Direct Activation of Oxygen by Early Transition Metal Complexes: From Fundamental Science to Application in Oxidation Catalysis
01 / 2012 - 01 / 2015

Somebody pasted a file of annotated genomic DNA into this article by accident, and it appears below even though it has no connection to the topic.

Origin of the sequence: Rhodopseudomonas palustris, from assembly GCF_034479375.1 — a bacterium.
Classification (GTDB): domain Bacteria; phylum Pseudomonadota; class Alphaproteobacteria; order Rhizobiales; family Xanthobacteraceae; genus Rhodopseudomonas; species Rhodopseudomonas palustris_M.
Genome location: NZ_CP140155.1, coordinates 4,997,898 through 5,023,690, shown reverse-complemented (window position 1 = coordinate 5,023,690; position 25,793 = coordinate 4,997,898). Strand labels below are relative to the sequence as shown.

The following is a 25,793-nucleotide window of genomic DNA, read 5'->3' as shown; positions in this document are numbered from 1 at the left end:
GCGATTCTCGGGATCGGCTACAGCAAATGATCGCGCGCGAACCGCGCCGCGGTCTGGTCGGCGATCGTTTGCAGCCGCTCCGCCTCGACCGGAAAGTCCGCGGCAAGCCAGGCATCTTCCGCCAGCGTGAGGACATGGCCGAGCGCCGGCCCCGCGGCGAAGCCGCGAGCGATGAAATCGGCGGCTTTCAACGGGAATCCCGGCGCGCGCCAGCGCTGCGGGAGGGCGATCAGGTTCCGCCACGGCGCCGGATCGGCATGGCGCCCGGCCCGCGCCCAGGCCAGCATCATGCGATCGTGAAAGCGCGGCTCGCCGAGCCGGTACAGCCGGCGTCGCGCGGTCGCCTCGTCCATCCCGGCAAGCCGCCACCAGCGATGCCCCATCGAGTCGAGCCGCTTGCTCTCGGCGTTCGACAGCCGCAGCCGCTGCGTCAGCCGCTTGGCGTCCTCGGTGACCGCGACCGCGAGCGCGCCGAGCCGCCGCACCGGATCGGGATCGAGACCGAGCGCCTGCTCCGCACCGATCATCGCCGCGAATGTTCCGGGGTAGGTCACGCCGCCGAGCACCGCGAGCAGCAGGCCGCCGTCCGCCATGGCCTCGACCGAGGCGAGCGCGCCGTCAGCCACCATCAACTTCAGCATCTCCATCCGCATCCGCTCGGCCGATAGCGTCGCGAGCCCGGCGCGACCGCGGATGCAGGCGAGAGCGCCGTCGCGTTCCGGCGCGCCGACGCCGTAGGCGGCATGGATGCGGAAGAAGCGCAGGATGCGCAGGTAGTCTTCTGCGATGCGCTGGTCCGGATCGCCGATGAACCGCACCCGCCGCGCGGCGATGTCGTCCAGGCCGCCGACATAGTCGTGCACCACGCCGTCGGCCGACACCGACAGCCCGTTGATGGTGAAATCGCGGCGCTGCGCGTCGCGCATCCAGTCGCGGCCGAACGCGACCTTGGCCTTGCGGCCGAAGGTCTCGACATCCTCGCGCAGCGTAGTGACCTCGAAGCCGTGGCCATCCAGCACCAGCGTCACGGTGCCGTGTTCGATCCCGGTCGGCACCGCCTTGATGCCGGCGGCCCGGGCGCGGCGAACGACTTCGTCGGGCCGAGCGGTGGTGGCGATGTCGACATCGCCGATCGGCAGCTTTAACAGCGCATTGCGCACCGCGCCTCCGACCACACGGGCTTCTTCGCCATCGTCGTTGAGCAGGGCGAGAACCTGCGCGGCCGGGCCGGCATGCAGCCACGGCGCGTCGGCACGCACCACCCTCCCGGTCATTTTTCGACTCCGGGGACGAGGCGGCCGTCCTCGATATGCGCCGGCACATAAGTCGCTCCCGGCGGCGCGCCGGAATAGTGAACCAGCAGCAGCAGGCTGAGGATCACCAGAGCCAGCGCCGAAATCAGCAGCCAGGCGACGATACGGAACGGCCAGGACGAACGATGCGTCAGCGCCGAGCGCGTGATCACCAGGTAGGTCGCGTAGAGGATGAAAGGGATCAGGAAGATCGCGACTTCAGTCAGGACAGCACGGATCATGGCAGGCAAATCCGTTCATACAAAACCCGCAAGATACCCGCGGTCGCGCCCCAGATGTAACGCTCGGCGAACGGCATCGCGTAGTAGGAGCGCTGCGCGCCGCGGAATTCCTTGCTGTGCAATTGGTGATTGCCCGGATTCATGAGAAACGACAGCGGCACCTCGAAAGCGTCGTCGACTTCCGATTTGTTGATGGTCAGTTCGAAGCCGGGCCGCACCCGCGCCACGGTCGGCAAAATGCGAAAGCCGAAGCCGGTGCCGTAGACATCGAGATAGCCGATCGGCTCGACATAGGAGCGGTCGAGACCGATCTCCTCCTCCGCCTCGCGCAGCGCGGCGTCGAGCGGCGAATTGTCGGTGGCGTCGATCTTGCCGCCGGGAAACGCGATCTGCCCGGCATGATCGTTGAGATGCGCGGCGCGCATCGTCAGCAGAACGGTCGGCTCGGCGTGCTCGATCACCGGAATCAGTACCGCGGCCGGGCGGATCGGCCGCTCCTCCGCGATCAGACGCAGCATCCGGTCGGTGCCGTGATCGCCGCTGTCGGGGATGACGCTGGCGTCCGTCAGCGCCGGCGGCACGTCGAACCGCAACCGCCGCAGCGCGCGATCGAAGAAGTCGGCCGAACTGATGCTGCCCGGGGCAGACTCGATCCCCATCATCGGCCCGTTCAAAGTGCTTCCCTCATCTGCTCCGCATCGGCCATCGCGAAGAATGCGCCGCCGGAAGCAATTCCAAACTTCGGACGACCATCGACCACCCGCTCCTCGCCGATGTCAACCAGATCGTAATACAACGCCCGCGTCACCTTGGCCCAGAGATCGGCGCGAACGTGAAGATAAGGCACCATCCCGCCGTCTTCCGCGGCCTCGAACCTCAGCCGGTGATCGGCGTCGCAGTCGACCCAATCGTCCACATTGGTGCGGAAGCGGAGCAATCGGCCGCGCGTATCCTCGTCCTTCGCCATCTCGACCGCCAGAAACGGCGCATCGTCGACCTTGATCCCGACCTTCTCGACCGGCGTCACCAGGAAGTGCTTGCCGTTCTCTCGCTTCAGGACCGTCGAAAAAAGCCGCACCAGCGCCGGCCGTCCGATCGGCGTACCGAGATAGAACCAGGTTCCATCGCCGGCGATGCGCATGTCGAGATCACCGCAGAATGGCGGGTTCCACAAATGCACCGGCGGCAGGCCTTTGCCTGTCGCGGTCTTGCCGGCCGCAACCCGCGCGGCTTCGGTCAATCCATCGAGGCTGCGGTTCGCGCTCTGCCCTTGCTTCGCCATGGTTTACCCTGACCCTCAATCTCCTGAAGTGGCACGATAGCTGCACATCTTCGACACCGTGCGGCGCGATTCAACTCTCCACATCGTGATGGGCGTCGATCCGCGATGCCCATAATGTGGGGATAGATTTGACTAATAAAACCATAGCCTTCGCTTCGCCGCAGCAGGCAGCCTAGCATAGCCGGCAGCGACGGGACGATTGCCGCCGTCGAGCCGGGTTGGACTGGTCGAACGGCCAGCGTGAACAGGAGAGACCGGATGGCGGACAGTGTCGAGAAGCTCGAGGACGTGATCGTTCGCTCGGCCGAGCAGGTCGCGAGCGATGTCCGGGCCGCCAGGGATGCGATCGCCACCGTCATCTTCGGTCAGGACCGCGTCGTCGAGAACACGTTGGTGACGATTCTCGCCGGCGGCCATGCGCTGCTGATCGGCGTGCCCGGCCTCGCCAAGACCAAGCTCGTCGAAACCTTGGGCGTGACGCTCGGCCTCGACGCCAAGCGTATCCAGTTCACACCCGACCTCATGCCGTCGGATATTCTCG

The direct use of dioxygen (O2) in catalytic oxidation processes is a major challenge and is of substantial economic importance in bulk and fine chemical production, e.g. adipic acid. I propose to develop a new class of compounds that will activate dioxygen and mediate O-transfer to (organic) substrates. The compounds to be studied will be based on early transition metals, which normally do not interact readily with O2 in a controllable fashion. The fundamental problem is the strong tendency for early transition metals to form complexes in high oxidation states that lack the electrons required for O2 activation. The approach taken in this project will utilize redox-active ligands to overcome this problem. Redox-active ligands can facilitate unusual oxidation/reduction events at metal centers that are otherwise reluctant to participate in redox reactions. The interaction between early transition metal complexes bearing new redox-active ligands and dioxygen is largely unexplored. This project will focus on the chemistry of formally low-valent early transition metal complexes in which the metal d-electrons are (partially) delocalized into the ligand framework. These electrons are available for interaction with dioxygen, which will allow for its activation to give metal-peroxo species. The subsequent selective O-atom transfer to (organic) substrates will be investigated and form the basis for the development of a new paradigm in oxidation catalysis, in which dioxygen is the terminal oxidant.